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And how she had said it! Aggie
May's sobs gained new force as she
recalled her mother's cold face when
she had said: "Aggie May, what have
you been doirlg?"
And Aggie May could feel again the
sickening horror of detection. She
surreptitiously put forth a small red
tongue, which swiftly made the cir
cle about two rosy lips to gather in
all telltale crumbs. And then, secure
In her belief that she had well cov
ered her tracks, she had answered,
Aggie May's tongue was short, and
•ugar had such an unpleasant way
^f sticking to fat baby hands and fat
Aggie May's mamma's face grew
harder still as she uttered these
fcwful words: "Aggie May, you will
pever go to heaven. You are no
child of mine. You have violated
«very one of the Lord's command
ments. He has told you not to
steal, yet you have done it he has
said you must not lie, yet you are
doing it. Do you think he is going
to forgive jrou? No! He has pun
ished you already. Come here."
In fear and trembling awe Aggie
May stepped to her mother's side.
Mrs. Sangster deliberately traced the
outline of a word on the child's
"Listen," she said, "this is what is
written there. S-u-g-a-r. That spells
Where Was She?
''sugar.' Aggie May, you have been
Then her mother's voice continued:
"All your life you will have that
iword written on your forehead. And
as you grow older it will probably
deepen," she added, sadly. Certainly
lAggie May's mother realized the fear
ful extent of the calamity. Then she
turned and cruelly left the room.
Aggie May stood in a dazed stupor
for a moment, then she hastily climb
ed on a chair to look into the glass.
It was at this juncture that Aunt
Mag came in, and unconsciously set
tled everything. She found Aggie May
With a very sugary mouth and tearful
eyes before the mirror. In a minute
her own keen eyes had grasped the sit
"Aunt Mag," said Aggie May, "what
'do you see on my forehead?"
Aunt Mag looked straight at Aggie
May's mouth, and then she said:
Aggie May's eyes grew dark with
horror. "Is it written in very big and
.black letters?" she asked.
"Very big and black," answered her
"Don't you fink it will ever come
off J" queried Aggie May, anxiously.
I should say not," answered her
aunt, "it's so black."
Oh, Aunt Mag, she pleaded, tear
•fully, "the dirt on my finger corned off
when I washed it yesterday. Don't
you reckon I can wash this off?"
"I don't know," said Aunt Mag
thoughtfully. "This is not your finger
you know it's your soul."
But you said it was my forehead
said Aggie May, with a gleam' of
*'It shines through," answered her
Aunt Mag. "If you want to rub it
off you'll have to wash your soul."
Aggie May turned her small face to
ward the open door. Here was a
problem. She must think. Where was
Beneath, the apple tree Aggie May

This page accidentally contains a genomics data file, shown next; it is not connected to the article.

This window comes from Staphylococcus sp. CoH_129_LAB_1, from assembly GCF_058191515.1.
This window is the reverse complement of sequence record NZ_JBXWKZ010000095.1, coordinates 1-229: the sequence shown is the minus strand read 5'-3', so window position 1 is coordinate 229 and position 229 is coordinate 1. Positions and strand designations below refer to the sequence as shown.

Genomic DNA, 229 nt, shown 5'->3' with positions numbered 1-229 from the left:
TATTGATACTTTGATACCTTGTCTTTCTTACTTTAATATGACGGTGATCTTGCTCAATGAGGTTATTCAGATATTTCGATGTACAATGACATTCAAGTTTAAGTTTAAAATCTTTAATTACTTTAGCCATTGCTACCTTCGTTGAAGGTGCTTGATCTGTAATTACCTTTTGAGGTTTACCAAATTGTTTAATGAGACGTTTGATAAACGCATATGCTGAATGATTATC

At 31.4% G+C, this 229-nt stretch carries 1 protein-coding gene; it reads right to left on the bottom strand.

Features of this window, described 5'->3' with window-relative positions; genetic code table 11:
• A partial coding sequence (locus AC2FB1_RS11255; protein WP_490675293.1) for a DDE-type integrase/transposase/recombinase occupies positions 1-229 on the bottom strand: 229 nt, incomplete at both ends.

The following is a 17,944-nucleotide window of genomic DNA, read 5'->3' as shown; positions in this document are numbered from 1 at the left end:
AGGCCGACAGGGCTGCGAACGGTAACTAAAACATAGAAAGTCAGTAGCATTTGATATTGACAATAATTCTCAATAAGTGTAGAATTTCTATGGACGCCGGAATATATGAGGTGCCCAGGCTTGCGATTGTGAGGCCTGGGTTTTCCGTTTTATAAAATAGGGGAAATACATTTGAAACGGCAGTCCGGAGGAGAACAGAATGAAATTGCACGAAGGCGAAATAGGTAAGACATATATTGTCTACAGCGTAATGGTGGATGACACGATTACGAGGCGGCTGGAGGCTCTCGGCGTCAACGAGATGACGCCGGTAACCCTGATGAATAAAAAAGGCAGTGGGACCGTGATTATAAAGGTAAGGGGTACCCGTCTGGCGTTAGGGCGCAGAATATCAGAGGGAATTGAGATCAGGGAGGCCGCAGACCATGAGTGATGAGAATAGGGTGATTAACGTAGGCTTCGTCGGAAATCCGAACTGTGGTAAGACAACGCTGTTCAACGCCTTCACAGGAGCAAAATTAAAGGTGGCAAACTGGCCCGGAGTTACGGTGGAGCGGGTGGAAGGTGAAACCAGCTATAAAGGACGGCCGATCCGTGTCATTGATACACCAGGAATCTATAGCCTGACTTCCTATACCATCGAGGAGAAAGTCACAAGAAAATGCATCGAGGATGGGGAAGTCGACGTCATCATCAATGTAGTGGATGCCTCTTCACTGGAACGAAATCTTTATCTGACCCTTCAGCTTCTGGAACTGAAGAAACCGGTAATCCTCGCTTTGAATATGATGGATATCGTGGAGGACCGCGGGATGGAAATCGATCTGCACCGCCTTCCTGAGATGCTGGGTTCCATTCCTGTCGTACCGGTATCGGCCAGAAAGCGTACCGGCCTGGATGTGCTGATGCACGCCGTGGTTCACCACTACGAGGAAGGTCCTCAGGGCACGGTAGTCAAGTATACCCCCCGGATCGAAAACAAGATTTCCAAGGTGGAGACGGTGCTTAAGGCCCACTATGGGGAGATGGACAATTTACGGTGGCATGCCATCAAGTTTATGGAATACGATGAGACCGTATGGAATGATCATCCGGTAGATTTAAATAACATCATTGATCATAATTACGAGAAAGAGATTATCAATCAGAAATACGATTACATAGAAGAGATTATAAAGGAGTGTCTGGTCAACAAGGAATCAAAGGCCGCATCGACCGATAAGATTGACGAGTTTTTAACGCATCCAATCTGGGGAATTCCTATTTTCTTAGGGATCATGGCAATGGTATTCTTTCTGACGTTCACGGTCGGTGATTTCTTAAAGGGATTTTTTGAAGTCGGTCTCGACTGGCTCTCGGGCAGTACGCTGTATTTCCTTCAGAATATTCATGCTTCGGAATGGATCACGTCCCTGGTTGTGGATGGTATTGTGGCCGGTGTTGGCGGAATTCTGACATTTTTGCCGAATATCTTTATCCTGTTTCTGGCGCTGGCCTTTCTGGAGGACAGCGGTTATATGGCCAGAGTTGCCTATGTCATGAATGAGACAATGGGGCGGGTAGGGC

gave way to the full horror of her mis
ery and despair. How could she reach
jier soul? Her hands moved restless
ly over her chubby body. Where was
toer soul? She had certainly heard it
mentioned before, but no one had ever
located it exactly. It couldn't be in
iter stomach, she knew that, because
hadn't Aunt Mag said the blackness
-shone through on her forehead? Cer
'tainly! Of course! How stupid she
was! It was in her head, underneath
Iter hair. But how was she to get
Again the complication of circum
stances appalled her. Clotrly the first
SUGAR ON HER SOUL
By GRACE SALINGER
(Copyright, by Joseph B. Bowles.)
Aggie May had committed a terrible
crime, and now she was reaping the
harvest. She knew it, because her
mother had told her so, and whoever
heard of a mother telling a lie? If
only Aunt Mag had said it she thought
there might have been a mistake, but
thing to do, however, was'to cut off
her hair. After that she might
scratch a little hole right back of the
forehead and get it out. The opera
tion sounded painful, and at heart Ag
gie May was a coward. She decided
that to crop the golden tresses might
be efficacious. After that she would,
go down and hold her head in the
brook all day. Maybe the water would
soak in. She started back to the
house. Obviously the first thing to do
was to get a pair of scissors and some
Aggie May crept softly into her
mother's room. It was empty, with
her work-basket lying just within Ag
gie May's reach. She turned back
to the orchard triumphantly. By night
her soul should be clean.
Through the orchard, over the
meadow, into the cool darkness of the
woods, Aggie May sped. The brook
was deep in the heart of the forest,
and she had never been there alone
before, but she knew the way. Un
der the dim aisles of quiet trees the
child ran swiftly, now one direc
tion, now another, until in a maze of
bark and trunk she stood, a great fear
arising in her heart. Where was
she? But she went on determinedly.
The brook must be found.
Mrs. Sangster stood at the door,
shading her eyes with her hand. "What
can make the child so late?" she said.
Her sister glanced up from her
work. "Perhaps she has gone to meet
her father," she suggested.
But the mother caught sight of a
figure moving across the meadow.
"No," she said "there comes Abe
alone. Mag, something has happened
to Aggie May."
She started down the path, and her
sister rose, and reluctantly followed.
"I last saw her under the apple tree
about three, I should say," answered
The three hurried to the spot, half
expecting to find her at play. It was
Aggie May's favorite spot to play, to
think or to pout. All the great crises
of her life had been enacted here:
But her swing hung limp and motion
Mr. Sangster turned to go, but his
wife suddenly called him back with a
"Look!" she said. At her feet lay
a heap of golden curls, and beside
them, thrown upon the ground, lay a
pair of scissors—her scissors.
"Indians," gasped Mag, turning
"Gipsies," ventured the mother. "Oh,